Factory method

We may not always know what kind of objects we want to create in advance.
Some objects can be created only at execution time after a user requests so.

Examples when you may use a factory method:

  • A user may click on a certain button that creates an object.

  • A user may create several new documents of different types.

  • If a user starts a webbrowser, the browser does not know in advance how many tabs (where every tab is an object) will be opened.

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Factory method pattern

To deal with this we can use the factory method pattern.
The idea is to have one function, the factory, that takes an input string and outputs an object.

obj = Car.factory("Racecar")

Key fact: a factory method returns (new) objects.

The type of object depends on the type of input string you specify. This technique could make your program more easily extensible also. A new programmer could easily add functionality by adding a new string and class, without having to read all of the source code.

Factory method example

The example below demonstrates a factory method. The factory method (named factory) returns a new object of either type depending on the input.

class Car(object):

def factory(type):
if type == "Racecar":
return Racecar()
if type == "Van":
return Van()

factory = staticmethod(factory)

class Racecar(Car):
def drive(self):
print("Racecar driving.")

class Van(Car):
def drive(self):
print("Van driving.")

# Create object using factory.
obj = Car.factory("Racecar")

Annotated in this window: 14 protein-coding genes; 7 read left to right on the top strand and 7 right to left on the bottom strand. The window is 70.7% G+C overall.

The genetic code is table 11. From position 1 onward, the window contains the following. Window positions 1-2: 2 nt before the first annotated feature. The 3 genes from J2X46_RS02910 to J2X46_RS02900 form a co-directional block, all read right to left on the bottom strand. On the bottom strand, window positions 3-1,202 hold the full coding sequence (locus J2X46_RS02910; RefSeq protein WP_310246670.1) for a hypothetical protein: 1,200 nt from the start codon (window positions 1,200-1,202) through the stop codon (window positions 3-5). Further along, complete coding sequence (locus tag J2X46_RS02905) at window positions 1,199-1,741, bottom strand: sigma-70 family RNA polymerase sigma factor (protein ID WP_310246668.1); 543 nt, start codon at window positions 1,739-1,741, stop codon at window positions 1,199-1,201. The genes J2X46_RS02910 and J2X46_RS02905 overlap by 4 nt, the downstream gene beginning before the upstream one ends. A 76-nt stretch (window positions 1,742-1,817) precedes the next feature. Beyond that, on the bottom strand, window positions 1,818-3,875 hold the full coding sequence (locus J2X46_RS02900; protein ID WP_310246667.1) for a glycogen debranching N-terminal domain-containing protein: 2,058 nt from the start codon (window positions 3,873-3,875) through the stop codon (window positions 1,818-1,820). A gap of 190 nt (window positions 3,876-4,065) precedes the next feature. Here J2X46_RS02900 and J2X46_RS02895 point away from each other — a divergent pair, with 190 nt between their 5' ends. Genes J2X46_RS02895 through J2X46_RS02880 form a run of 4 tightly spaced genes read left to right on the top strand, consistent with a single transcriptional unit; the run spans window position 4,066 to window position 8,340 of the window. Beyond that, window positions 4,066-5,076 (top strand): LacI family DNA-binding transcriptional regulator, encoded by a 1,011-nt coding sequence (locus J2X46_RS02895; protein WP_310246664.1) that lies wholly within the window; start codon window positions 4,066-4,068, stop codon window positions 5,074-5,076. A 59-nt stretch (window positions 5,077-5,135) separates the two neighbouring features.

Racecar driving.

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20 thoughts on “Factory method

  1. Jeff Silverman
    - January 11, 2018

    What Frank wrote is true. However, the original code is poorly written, it is not “pythonic”.

       assert 0, "Bad car creation: " + type

    is completely equivalent to

        raise AssertionError("Bad car creation: " + type)

    but the second version is much clearer. The intent of the programmer is that if the code ever gets to this spot, then there is a software error. The assert statement includes a test, but none is needed in this case.

  2. kaleswaraRao Nallapuneni
    - July 26, 2017

    Simple Example .. with nice explanation 🙂

  3. Harish Raghav
    - July 1, 2017

    i am a beginner , mainly from C++ background. I saw a static factory method(method not in any class in 3.6) , in which (A& B class)

    def getXY(par)
    a=dict(key1=A(), key2=B())
    return a[par]

    so, I want to ask , whenever this function(getXY()) will get called ,
    will it create a dictionary object again and again and hence, class object (class A& B) again, on every function call.
    if not , what is the code flow with function call.

    1. Frank
      - July 6, 2017

      After adding a colon to the function, this will return “TypeError: unhashable type: ‘dict'”. You can return a, but not a[par].
      Each time the method is called, it creates A() and B() in the local scope.

  4. Tapan Hegde
    - June 12, 2017

    What is the significance the below expression in above code…?
    ” assert 0, “Bad car creation: ” + type”

    1. Frank
      - June 13, 2017

      Assertions exist in many languages, you’re telling the program to test the condition.
      If an condition is not met, it will throw an assertion error.
      Lets say you want to create an object of a non-existent type:

      c = Car.factory("OK")

      The assertion then makes sure that doesn’t happen

      AssertionError: Bad car creation: OK

  5. Nathan
    - December 12, 2015

    What is a static method?

    1. Frank
      - December 13, 2015

      A method you can call without instantiating a class.

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